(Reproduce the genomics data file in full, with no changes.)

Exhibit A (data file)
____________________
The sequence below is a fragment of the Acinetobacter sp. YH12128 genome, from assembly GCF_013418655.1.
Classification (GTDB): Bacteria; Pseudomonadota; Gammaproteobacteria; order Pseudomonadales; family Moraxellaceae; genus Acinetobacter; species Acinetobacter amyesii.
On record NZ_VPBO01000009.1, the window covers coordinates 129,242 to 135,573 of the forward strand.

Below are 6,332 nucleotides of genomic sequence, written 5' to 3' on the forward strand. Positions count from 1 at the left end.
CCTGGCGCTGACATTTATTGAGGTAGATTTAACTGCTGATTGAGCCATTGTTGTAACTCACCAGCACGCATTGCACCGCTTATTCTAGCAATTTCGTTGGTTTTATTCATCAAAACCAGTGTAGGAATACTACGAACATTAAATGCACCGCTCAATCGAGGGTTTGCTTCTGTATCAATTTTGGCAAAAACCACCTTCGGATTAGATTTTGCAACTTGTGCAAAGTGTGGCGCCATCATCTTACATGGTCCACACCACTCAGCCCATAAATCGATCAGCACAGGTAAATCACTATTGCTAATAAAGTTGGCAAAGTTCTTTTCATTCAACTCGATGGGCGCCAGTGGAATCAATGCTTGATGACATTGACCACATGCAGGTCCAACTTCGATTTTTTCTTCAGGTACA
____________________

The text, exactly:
The sequence below is a fragment of the Acinetobacter sp. YH12128 genome, from assembly GCF_013418655.1.
Classification (GTDB): Bacteria; Pseudomonadota; Gammaproteobacteria; order Pseudomonadales; family Moraxellaceae; genus Acinetobacter; species Acinetobacter amyesii.
On record NZ_VPBO01000009.1, the window covers coordinates 129,242 to 135,573 of the forward strand.

Below are 6,332 nucleotides of genomic sequence, written 5' to 3' on the forward strand. Positions count from 1 at the left end.
CCTGGCGCTGACATTTATTGAGGTAGATTTAACTGCTGATTGAGCCATTGTTGTAACTCACCAGCACGCATTGCACCGCTTATTCTAGCAATTTCGTTGGTTTTATTCATCAAAACCAGTGTAGGAATACTACGAACATTAAATGCACCGCTCAATCGAGGGTTTGCTTCTGTATCAATTTTGGCAAAAACCACCTTCGGATTAGATTTTGCAACTTGTGCAAAGTGTGGCGCCATCATCTTACATGGTCCACACCACTCAGCCCATAAATCGATCAGCACAGGTAAATCACTATTGCTAATAAAGTTGGCAAAGTTCTTTTCATTCAACTCGATGGGCGCCAGTGGAATCAATGCTTGATGACATTGACCACATGCAGGTCCAACTTCGATTTTTTCTTCAGGTACA